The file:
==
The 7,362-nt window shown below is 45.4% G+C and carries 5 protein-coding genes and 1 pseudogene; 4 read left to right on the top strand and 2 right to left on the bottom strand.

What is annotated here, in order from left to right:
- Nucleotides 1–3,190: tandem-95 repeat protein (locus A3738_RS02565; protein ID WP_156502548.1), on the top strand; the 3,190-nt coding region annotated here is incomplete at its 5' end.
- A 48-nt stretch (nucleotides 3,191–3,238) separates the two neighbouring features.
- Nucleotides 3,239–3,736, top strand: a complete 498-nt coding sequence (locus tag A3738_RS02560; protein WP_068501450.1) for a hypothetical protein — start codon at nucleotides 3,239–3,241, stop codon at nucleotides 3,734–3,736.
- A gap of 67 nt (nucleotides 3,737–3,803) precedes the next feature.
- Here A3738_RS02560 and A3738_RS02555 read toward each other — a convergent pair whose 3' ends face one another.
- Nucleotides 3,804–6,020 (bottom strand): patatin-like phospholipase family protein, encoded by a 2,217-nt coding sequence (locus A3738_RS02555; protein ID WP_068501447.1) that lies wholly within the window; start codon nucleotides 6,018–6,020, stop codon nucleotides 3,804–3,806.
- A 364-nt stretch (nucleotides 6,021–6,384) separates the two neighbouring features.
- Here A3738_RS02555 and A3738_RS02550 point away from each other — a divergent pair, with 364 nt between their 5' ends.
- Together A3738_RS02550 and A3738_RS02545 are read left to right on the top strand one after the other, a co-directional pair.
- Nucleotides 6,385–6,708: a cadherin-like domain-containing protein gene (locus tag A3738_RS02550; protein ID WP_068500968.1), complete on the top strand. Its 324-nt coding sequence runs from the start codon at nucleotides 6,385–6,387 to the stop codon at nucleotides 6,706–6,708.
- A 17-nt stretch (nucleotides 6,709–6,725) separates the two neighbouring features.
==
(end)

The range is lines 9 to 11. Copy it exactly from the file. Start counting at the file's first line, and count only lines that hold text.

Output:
- A 364-nt stretch (nucleotides 6,021–6,384) separates the two neighbouring features.
- Here A3738_RS02555 and A3738_RS02550 point away from each other — a divergent pair, with 364 nt between their 5' ends.
- Together A3738_RS02550 and A3738_RS02545 are read left to right on the top strand one after the other, a co-directional pair.